Richard Clement Wade
Richard Clement Wade (July 14, 1921 in Des Moines, Iowa – July 18, 2008 in Manhattan, New York) was an American historian and urban studies professor who advised many Democratic politicians and candidates, including Adlai Stevenson, Robert F. Kennedy and George McGovern. As a historian, he pioneered the interdisciplinary application of social science techniques to the study of urban history and helped make cities an important academic subject. His first book The Urban Frontier (1959) was a challenge to Frederick Jackson Turner's Frontier thesis, asserting that the catalysts for western expansion were the Western cities like Pittsburgh, Louisville, and Cincinnati, not the pioneer farmers.
Wade was born in Des Moines but grew up in Winnetka, Illinois, a wealthy suburb of Chicago, where his father practiced law. He attended New Trier High School there, where he played championship-level tennis.
Wade earned bachelor's and master's degrees in history at the University of Rochester and also competed in basketball, track and field and baseball.
In 1971 Wade was named a distinguished professor of history at CUNY's Graduate Center.
In 1991 Wade was appointed chairman of New York State's Commission on Libraries by Gov. Mario M. Cuomo.
Wade was a co-founder and the first president of the Urban History Association. "He started a movement," said his former student Kenneth T. Jackson. "There are hundreds of books on cities now, and in a sense he is their grandfather. The only reason I took urban history was because of him; I had never heard of such a thing."
In 1974-1975 Wade was the Harold Vyvyan Harmsworth Professor of American History at Oxford University.
His marriages to Louise Carroll Wade of Eugene, Oregon, and Cynthia Hyla Whittaker of Manhattan, New York ended in divorce. He was survived by his wife, the former Liane Wood-Thomas.
In The Urban Frontier, Wade summarized the claims that scholars had made for the importance of the city in American history. The cities were the focal points for the growth of the West, especially those along the Ohio River and Mississippi River. The cities, especially Boston were the seedbeds of the American Revolution. The rivalry between cities, such as between Baltimore and Philadelphia, or between Chicago and St. Louis, stimulated economic innovations and growth, especially regarding the railroads. The failure of the South to develop an urban infrastructure significantly weakened it during the American Civil War, especially after its border cities of Baltimore, Washington, Louisville, and St. Louis refused to join the Confederacy. The cities were fonts of innovation in democracy, especially in terms of building powerful political organizations and machines; they were also the main base for reformers of what those machines built, becoming the home base for important immigrant groups, especially the Irish and the Jews. Cities were the strongholds of labor unions in the 19th and 20th centuries (although no longer true in the 21st century). See Richard Wade, "The City in History: Some American Perspectives," in Werner Z. Hirsch, ed., Urban Life and Form (1963) pp. 59–77.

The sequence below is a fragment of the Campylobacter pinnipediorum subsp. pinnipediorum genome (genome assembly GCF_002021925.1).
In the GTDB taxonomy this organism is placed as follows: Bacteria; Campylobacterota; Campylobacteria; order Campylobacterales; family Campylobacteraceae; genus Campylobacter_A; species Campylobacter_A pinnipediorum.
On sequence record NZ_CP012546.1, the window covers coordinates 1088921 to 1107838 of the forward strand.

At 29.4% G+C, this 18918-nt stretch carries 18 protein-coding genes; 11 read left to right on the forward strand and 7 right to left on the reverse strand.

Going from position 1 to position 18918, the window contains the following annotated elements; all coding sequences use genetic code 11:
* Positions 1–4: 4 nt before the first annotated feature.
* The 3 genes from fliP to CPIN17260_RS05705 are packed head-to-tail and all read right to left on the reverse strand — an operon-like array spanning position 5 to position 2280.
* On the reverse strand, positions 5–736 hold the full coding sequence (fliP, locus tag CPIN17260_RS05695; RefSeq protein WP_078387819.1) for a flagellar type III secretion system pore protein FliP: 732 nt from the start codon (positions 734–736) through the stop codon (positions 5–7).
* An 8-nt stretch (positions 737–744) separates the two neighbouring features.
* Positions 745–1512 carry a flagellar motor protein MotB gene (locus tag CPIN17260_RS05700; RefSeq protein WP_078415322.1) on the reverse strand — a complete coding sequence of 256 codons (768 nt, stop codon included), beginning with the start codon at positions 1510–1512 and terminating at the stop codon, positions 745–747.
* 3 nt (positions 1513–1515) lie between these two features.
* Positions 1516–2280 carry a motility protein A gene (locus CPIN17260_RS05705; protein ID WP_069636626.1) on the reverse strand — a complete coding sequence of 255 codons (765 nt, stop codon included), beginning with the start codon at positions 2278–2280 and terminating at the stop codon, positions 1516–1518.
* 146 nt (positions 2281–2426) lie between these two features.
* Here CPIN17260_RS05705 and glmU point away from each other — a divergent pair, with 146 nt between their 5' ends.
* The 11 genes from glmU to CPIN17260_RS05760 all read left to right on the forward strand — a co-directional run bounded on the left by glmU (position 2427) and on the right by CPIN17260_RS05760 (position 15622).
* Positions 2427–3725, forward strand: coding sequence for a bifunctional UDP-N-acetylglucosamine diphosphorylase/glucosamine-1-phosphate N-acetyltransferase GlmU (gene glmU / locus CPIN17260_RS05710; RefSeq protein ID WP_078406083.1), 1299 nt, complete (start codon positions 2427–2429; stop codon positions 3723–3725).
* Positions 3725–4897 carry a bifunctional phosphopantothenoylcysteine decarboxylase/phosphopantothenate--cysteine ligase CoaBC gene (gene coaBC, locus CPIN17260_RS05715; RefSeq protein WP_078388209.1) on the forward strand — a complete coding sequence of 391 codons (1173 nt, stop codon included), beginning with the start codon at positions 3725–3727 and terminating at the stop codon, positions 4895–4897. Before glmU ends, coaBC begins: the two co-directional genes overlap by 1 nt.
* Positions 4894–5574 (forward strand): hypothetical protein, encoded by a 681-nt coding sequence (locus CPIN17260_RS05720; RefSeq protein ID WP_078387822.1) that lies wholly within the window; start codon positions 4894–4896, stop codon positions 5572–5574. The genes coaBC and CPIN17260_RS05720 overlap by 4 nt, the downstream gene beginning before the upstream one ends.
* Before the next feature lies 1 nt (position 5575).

- Grimes, William (July 25, 2008). "Richard Wade, 87, Urban Historian, Dies". New York Times. Retrieved 2008-07-26.
Richard C. Wade, who helped put cities on the map as an academic subject and who advised Democratic candidates including Adlai Stevenson, Robert F. Kennedy, and George McGovern, died last Friday at his home on Roosevelt Island in New York City. He was 87.